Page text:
Although Tromsø draws tourists for her Northern Lights, whale watching, and midnight sun, she keeps them enchanted with everything else about her. The city is just big enough to provide, yet just small enough to get to know. As I left, I wanted to give Tromsø a giant hug! It was fantastic getting to know this brave, fun, charming Paris of the North.

 

 

On Traveling…Less Often

No, really, I’m traveling less!

Not that I expected you to notice. I still admit I travel perhaaaaps more than normal

In fact in 2013, I made it a conscious goal to travel to one new place I had never been, every month. I couldn’t get enough, so I moved to Australia for all of 2014, and still didn’t see as much of the country as I wanted to. I traveled for travel’s sake. I traveled to come out of my comfort zone, to feel energized, to learn about others. My feet never touched the ground! So what changed?

When I moved back to Oslo in 2015, it was time to figure out: when I’m not traveling, what does my life look like? Who is Leah and what does she like to do?

Turns out, she works a lot, and runs a lot. (That farm girl work ethic doesn’t die easy). In 2015 and 2016, I took hardly any vacation, but was too busy to notice. Stay.com was growing, and I worked overtime most months, balancing Stay with consultancy work (mostly for SolRX sunscreen). It was a welcome distraction, and on the days I felt restless, I ran. (I ran a lot). At the same time, I slowly, slowly began to embrace DIY projects, music festivals, committee meetings, and yoga studio memberships.

At the same time I was traveling less, I was ironically enough feeling more grounded. Or did I travel less because I felt more grounded? Either way, I could no longer internally justify 36 hours in Riga or going to Stockholm for a concert. So in 2017, I have made a semi-conscious decision to travel with purpose. No more traveling for travel’s sake. (Seriously!) (No, seriously!).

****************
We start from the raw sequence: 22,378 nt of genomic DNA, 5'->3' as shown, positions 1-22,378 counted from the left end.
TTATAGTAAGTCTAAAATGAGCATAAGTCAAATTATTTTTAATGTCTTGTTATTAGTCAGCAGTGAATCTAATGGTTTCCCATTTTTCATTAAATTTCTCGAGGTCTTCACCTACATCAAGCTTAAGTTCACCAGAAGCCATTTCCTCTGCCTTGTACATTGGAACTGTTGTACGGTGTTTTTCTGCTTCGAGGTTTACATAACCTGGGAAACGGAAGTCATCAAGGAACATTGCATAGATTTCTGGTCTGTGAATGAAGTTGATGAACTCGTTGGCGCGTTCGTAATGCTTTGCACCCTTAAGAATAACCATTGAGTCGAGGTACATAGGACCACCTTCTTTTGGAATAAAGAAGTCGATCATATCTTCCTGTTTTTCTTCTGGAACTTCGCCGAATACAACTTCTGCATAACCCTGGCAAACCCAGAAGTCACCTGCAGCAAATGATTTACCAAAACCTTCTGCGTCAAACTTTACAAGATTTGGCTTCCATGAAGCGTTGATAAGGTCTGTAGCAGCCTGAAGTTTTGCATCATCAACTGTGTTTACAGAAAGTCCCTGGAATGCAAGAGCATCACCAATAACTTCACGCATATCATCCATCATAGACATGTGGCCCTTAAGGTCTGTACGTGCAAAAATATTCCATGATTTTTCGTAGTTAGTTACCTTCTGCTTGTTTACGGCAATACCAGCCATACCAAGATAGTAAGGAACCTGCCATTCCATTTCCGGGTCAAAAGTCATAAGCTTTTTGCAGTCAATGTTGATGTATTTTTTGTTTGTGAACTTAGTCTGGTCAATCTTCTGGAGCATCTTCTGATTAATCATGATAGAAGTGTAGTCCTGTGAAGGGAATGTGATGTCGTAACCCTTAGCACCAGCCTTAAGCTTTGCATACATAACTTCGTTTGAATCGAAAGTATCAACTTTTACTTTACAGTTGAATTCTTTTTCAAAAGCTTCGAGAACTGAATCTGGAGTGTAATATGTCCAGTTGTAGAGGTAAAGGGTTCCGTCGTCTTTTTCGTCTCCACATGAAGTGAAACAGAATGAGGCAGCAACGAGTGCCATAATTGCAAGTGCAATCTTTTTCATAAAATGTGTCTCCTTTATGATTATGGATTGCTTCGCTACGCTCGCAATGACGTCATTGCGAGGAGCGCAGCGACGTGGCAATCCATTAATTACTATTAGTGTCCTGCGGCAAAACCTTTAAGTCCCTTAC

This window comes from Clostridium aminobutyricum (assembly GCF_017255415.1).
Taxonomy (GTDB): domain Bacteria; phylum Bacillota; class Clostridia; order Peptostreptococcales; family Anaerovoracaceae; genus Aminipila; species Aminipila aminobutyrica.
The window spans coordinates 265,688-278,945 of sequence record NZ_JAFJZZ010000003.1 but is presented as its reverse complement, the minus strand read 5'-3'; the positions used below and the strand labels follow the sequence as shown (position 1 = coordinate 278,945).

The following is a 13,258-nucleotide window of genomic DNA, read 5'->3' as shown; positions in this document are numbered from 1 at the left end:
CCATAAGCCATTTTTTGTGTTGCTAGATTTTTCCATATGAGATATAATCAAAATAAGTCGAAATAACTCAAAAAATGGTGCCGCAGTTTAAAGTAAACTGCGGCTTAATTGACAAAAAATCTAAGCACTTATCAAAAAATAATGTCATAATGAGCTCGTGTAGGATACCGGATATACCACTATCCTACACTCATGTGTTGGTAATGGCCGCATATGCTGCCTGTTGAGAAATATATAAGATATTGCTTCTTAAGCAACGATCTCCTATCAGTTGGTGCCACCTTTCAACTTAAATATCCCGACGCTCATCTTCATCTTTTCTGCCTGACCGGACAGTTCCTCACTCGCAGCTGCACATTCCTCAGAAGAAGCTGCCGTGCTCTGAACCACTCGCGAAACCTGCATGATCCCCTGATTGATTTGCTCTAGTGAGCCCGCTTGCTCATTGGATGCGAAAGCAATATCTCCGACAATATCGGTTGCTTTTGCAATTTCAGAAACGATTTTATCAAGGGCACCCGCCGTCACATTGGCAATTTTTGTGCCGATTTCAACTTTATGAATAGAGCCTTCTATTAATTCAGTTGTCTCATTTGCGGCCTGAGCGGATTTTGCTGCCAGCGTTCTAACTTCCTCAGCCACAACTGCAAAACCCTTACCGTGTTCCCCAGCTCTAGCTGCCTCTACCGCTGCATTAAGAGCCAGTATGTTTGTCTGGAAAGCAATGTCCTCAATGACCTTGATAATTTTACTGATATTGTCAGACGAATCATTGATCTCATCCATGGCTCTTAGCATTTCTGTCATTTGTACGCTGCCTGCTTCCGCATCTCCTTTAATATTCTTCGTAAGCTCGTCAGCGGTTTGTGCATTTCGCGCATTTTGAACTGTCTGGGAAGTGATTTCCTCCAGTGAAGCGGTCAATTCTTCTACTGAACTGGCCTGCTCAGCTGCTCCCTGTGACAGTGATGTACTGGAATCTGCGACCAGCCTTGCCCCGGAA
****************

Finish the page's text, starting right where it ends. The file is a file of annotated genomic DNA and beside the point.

Unlike 2015 and 2016, I will actually take holiday, meaning unplugging completely: going to a city Stay.com doesn’t have, without my laptop, and with few plans. My first experiment with this was a trip to Tromsø in January, and oh my gosh you guys, it was awesome.

Since 2013, I have halved the number of trips I take yearly, while at the same time prolonging the actual trip itself. Sounds pretty basic, no? I feel like I have reached a balance that works for my instinct to travel and staying in one place that works for me right here, right now. The stress to make plans ahead of a trip and the feeling of having to rush through a city vanished. That in itself was worth it. After years of wishing I had one more day, or scheming when I could go back, I am eagerly and happily coming home.

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Pausing for a moment in Milan, January 2017

Certainly, 2017 is scaring me. This is not, I would argue, a Leah that I have ever known before. I still travel with vigor and enthusiasm. The purpose of traveling for me in 2017 therefore is: How can I grow from it? How can I make sure I leave minimal trace of my visit? Will it make someone else happy? So far for 2017, this has translated into meaning that my trips are planned around people I love. A 30th birthday. A reunion. Another birthday. If I can’t go for more than four days, there is little motivation for me to book these days. It’s an awkward and weird feeling. That may not be my 2018, or even any year ever again, but this is my 2017, and I’m excited to challenge myself in this new way.

The instinct to travel and to travel spontaneously is still very much alive. It’s always been in my blood, and still is. When I travel, I shake myself of restlessness and creative blocks. I am reminded that we are all in this world together, and we have got to learn to get along! I come back home feeling productive, compassionate, conscious, and thriving. My cravings for spontaneity may take over. They may be fueled by a coercive friend or a life change.

On Friday, Sondre and I are off to Seville for a week. On real holiday. So, as you can by now predict, this means you won’t be hearing from me here (although, I certainly considered combining it with work and leaving a few days earlier). 🙂